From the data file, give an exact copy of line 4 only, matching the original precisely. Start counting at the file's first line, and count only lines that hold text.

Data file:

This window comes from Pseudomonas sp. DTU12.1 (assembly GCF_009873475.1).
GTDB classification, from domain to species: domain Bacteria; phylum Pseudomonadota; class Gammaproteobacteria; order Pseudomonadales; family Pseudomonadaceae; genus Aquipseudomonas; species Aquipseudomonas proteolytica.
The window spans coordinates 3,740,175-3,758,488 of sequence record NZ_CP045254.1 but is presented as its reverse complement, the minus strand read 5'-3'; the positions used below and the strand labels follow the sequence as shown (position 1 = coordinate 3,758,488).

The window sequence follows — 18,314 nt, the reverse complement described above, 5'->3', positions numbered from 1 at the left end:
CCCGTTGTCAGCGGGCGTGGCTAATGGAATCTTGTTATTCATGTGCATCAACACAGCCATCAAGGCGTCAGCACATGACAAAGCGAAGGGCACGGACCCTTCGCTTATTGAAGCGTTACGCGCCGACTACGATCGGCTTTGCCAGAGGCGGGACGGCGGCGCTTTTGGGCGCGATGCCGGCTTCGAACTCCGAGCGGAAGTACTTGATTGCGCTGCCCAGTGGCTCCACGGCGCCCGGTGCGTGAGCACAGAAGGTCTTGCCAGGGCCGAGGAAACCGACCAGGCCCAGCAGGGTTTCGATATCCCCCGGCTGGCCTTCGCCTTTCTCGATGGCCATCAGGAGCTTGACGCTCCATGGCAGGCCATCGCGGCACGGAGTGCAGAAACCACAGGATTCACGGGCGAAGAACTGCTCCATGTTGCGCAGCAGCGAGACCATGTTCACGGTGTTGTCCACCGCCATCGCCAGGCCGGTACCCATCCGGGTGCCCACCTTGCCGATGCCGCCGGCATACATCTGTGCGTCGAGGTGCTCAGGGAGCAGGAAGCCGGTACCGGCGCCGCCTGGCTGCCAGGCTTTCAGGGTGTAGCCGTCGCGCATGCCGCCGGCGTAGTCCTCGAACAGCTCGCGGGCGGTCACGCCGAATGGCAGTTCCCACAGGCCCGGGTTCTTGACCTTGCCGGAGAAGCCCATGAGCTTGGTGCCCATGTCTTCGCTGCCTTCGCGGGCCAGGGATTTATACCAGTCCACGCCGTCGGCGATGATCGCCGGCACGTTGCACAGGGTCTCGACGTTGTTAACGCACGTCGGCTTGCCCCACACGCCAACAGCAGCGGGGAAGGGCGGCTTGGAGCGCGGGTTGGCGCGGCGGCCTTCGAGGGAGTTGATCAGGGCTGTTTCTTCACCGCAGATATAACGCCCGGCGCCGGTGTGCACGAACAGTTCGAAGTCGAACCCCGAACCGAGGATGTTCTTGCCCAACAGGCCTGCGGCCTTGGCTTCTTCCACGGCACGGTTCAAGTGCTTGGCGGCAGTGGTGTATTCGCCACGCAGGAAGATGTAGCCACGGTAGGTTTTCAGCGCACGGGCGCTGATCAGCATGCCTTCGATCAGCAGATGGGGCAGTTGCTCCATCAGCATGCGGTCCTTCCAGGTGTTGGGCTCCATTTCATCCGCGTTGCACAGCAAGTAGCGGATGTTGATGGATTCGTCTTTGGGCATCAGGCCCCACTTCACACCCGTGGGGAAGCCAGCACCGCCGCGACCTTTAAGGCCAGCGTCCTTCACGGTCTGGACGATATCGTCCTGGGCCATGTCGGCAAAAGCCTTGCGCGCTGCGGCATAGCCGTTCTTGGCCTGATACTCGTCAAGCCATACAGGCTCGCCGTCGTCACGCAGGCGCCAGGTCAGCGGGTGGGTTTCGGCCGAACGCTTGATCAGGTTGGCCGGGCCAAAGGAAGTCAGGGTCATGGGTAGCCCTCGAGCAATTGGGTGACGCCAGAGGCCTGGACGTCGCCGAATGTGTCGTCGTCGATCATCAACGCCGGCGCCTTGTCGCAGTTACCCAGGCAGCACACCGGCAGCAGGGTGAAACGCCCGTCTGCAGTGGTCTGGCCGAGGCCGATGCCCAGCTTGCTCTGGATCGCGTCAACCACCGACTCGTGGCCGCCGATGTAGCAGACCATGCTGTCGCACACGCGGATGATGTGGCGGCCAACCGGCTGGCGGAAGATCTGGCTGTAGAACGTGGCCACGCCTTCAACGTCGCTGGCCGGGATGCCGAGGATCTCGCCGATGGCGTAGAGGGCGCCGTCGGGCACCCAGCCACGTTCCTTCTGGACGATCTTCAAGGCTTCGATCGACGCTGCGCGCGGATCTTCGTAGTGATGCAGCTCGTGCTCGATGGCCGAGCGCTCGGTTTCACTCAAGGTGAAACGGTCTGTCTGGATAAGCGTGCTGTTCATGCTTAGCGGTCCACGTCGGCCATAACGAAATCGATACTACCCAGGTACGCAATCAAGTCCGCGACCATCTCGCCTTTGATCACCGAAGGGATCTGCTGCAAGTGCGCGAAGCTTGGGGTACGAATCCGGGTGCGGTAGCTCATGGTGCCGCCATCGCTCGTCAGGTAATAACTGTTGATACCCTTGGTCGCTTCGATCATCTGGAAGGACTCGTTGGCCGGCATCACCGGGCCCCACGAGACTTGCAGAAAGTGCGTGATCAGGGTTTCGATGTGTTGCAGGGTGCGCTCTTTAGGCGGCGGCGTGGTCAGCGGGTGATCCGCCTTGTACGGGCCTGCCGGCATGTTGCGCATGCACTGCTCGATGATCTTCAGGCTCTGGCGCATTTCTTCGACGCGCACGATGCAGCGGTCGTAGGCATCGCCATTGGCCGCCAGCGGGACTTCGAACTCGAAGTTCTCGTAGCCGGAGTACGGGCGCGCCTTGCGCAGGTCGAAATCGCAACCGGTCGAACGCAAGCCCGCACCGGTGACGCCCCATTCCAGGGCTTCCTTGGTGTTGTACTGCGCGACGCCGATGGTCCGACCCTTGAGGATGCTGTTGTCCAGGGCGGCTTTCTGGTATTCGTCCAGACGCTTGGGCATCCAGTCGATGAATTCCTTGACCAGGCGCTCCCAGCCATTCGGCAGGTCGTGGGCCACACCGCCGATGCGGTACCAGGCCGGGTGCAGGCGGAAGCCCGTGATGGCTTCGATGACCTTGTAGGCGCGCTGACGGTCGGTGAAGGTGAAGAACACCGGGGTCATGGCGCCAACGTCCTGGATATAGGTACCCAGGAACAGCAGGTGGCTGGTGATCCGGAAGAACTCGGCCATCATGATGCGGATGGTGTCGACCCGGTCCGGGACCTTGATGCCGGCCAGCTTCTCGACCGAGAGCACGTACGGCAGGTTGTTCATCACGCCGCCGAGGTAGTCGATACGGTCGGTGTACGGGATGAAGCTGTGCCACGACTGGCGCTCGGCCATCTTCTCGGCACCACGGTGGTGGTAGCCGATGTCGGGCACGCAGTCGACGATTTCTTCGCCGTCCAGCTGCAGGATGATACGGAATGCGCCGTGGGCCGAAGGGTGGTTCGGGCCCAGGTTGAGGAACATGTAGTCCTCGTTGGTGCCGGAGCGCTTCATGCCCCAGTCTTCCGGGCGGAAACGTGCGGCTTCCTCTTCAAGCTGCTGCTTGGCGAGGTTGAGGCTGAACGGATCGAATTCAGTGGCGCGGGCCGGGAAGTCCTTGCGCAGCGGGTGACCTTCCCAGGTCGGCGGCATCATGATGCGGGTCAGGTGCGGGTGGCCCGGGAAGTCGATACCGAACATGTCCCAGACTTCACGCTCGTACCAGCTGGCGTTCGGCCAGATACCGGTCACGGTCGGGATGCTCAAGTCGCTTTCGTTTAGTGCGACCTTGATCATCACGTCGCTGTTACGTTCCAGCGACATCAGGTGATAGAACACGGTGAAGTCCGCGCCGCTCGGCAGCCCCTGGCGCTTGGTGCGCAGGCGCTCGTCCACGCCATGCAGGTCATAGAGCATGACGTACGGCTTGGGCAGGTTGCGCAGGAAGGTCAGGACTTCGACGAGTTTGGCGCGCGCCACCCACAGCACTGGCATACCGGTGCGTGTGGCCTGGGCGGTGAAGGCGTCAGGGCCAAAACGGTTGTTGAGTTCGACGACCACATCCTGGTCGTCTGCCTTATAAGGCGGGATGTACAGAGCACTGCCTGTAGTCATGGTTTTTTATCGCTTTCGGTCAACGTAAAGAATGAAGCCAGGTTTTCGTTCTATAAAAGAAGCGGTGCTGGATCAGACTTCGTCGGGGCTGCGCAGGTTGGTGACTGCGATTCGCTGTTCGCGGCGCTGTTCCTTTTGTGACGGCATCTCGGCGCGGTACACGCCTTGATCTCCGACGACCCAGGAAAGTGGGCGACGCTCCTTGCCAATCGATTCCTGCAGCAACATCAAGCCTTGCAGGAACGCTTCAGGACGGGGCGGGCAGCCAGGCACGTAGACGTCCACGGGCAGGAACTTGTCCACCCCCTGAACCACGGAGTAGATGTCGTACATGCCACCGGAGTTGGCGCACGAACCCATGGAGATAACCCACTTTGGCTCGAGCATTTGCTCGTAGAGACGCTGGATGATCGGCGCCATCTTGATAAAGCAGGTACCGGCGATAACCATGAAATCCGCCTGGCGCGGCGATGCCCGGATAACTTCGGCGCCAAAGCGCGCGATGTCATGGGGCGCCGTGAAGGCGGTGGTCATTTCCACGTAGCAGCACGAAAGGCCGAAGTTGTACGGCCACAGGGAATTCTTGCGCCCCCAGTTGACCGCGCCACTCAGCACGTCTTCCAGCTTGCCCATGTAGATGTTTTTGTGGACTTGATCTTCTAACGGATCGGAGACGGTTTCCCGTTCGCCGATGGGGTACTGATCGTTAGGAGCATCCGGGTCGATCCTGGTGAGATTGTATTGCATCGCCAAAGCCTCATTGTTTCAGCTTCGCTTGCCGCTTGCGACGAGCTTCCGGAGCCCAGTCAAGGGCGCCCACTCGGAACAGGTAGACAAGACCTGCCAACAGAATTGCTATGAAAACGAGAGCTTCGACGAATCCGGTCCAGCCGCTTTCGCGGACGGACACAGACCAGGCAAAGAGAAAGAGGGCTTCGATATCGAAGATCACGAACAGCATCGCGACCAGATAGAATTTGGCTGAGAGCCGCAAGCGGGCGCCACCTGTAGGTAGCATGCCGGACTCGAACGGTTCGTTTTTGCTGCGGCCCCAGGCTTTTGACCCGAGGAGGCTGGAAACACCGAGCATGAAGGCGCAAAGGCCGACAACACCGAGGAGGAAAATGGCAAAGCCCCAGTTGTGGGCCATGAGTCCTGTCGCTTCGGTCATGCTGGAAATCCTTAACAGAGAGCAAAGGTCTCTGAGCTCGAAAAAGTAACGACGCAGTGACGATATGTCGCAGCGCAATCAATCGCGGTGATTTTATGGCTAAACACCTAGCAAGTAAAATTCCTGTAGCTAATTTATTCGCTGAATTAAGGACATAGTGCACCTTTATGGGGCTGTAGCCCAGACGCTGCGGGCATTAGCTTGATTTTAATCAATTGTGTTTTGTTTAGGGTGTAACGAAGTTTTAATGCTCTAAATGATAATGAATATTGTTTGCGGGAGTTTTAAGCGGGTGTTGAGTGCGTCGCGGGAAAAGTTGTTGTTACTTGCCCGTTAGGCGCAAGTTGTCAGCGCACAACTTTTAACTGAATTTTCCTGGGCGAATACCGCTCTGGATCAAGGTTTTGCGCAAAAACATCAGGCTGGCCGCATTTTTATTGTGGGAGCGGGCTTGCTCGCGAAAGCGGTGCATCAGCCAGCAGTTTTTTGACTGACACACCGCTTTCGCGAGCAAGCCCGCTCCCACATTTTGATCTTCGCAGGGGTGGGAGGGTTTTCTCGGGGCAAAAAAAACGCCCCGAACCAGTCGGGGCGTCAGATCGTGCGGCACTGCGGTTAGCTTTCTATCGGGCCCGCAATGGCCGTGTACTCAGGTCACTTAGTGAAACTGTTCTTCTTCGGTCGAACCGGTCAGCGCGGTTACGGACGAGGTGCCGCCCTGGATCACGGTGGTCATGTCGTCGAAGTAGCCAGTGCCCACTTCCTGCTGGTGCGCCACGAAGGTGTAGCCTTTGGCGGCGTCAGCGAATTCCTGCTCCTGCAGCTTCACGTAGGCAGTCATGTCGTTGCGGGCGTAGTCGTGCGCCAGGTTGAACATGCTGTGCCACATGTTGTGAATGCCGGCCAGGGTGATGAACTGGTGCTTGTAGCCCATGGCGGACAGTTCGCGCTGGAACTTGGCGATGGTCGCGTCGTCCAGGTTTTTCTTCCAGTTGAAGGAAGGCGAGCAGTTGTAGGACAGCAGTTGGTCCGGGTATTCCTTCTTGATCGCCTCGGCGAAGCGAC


The window sequence follows — 18,314 nt, the reverse complement described above, 5'->3', positions numbered from 1 at the left end: